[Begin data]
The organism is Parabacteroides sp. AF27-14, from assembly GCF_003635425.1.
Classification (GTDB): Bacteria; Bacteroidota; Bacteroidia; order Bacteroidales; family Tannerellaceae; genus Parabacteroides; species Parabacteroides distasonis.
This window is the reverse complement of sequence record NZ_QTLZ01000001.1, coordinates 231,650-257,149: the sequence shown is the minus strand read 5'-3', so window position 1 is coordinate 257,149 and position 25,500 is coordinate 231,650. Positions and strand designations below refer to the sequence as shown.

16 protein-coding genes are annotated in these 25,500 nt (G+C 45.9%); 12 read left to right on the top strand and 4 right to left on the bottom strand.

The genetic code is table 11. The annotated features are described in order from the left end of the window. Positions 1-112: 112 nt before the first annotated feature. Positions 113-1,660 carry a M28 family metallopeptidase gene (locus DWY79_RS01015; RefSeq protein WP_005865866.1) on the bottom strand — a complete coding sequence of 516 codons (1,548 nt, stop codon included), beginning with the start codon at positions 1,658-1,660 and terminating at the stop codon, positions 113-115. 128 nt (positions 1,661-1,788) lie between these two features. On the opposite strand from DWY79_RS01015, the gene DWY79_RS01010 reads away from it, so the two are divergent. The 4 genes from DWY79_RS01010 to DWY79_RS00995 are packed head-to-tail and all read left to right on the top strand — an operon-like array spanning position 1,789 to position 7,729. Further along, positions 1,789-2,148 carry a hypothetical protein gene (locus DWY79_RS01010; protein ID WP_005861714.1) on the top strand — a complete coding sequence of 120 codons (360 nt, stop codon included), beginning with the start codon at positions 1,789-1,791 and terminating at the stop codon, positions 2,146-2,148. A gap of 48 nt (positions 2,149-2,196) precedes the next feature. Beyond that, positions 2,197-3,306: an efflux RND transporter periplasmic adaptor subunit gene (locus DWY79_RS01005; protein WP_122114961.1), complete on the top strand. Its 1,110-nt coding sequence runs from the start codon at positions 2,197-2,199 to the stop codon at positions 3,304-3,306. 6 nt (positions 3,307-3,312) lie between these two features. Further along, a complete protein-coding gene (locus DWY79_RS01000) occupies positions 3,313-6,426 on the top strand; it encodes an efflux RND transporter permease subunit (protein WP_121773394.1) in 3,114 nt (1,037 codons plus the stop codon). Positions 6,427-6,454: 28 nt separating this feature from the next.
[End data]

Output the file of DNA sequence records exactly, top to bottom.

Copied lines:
The organism is Parabacteroides sp. AF27-14, from assembly GCF_003635425.1.
Classification (GTDB): Bacteria; Bacteroidota; Bacteroidia; order Bacteroidales; family Tannerellaceae; genus Parabacteroides; species Parabacteroides distasonis.
This window is the reverse complement of sequence record NZ_QTLZ01000001.1, coordinates 231,650-257,149: the sequence shown is the minus strand read 5'-3', so window position 1 is coordinate 257,149 and position 25,500 is coordinate 231,650. Positions and strand designations below refer to the sequence as shown.

16 protein-coding genes are annotated in these 25,500 nt (G+C 45.9%); 12 read left to right on the top strand and 4 right to left on the bottom strand.

The genetic code is table 11. The annotated features are described in order from the left end of the window. Positions 1-112: 112 nt before the first annotated feature. Positions 113-1,660 carry a M28 family metallopeptidase gene (locus DWY79_RS01015; RefSeq protein WP_005865866.1) on the bottom strand — a complete coding sequence of 516 codons (1,548 nt, stop codon included), beginning with the start codon at positions 1,658-1,660 and terminating at the stop codon, positions 113-115. 128 nt (positions 1,661-1,788) lie between these two features. On the opposite strand from DWY79_RS01015, the gene DWY79_RS01010 reads away from it, so the two are divergent. The 4 genes from DWY79_RS01010 to DWY79_RS00995 are packed head-to-tail and all read left to right on the top strand — an operon-like array spanning position 1,789 to position 7,729. Further along, positions 1,789-2,148 carry a hypothetical protein gene (locus DWY79_RS01010; protein ID WP_005861714.1) on the top strand — a complete coding sequence of 120 codons (360 nt, stop codon included), beginning with the start codon at positions 1,789-1,791 and terminating at the stop codon, positions 2,146-2,148. A gap of 48 nt (positions 2,149-2,196) precedes the next feature. Beyond that, positions 2,197-3,306: an efflux RND transporter periplasmic adaptor subunit gene (locus DWY79_RS01005; protein WP_122114961.1), complete on the top strand. Its 1,110-nt coding sequence runs from the start codon at positions 2,197-2,199 to the stop codon at positions 3,304-3,306. 6 nt (positions 3,307-3,312) lie between these two features. Further along, a complete protein-coding gene (locus DWY79_RS01000) occupies positions 3,313-6,426 on the top strand; it encodes an efflux RND transporter permease subunit (protein WP_121773394.1) in 3,114 nt (1,037 codons plus the stop codon). Positions 6,427-6,454: 28 nt separating this feature from the next.